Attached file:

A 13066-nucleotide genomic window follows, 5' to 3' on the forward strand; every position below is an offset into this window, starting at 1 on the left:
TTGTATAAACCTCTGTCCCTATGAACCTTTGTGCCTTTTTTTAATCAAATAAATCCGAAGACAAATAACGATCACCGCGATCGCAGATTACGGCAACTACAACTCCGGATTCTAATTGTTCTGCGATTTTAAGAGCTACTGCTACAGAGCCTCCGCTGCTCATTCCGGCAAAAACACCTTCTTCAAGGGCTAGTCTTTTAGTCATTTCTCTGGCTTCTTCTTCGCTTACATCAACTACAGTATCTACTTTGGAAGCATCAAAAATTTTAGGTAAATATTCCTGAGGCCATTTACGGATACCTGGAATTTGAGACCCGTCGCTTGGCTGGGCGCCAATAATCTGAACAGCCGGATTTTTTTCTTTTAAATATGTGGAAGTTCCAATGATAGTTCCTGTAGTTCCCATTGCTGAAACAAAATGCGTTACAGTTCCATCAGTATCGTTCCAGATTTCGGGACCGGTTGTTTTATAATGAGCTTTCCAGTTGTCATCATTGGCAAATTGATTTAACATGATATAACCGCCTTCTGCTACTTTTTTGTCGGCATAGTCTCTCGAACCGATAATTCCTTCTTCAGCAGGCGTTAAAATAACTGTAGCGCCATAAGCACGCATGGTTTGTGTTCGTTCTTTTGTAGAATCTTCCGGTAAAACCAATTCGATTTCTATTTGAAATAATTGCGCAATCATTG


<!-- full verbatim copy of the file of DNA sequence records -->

A 13066-nucleotide genomic window follows, 5' to 3' on the forward strand; every position below is an offset into this window, starting at 1 on the left:
TTGTATAAACCTCTGTCCCTATGAACCTTTGTGCCTTTTTTTAATCAAATAAATCCGAAGACAAATAACGATCACCGCGATCGCAGATTACGGCAACTACAACTCCGGATTCTAATTGTTCTGCGATTTTAAGAGCTACTGCTACAGAGCCTCCGCTGCTCATTCCGGCAAAAACACCTTCTTCAAGGGCTAGTCTTTTAGTCATTTCTCTGGCTTCTTCTTCGCTTACATCAACTACAGTATCTACTTTGGAAGCATCAAAAATTTTAGGTAAATATTCCTGAGGCCATTTACGGATACCTGGAATTTGAGACCCGTCGCTTGGCTGGGCGCCAATAATCTGAACAGCCGGATTTTTTTCTTTTAAATATGTGGAAGTTCCAATGATAGTTCCTGTAGTTCCCATTGCTGAAACAAAATGCGTTACAGTTCCATCAGTATCGTTCCAGATTTCGGGACCGGTTGTTTTATAATGAGCTTTCCAGTTGTCATCATTGGCAAATTGATTTAACATGATATAACCGCCTTCTGCTACTTTTTTGTCGGCATAGTCTCTCGAACCGATAATTCCTTCTTCAGCAGGCGTTAAAATAACTGTAGCGCCATAAGCACGCATGGTTTGTGTTCGTTCTTTTGTAGAATCTTCCGGTAAAACCAATTCGATTTCTATTTGAAATAATTGCGCAATCATTG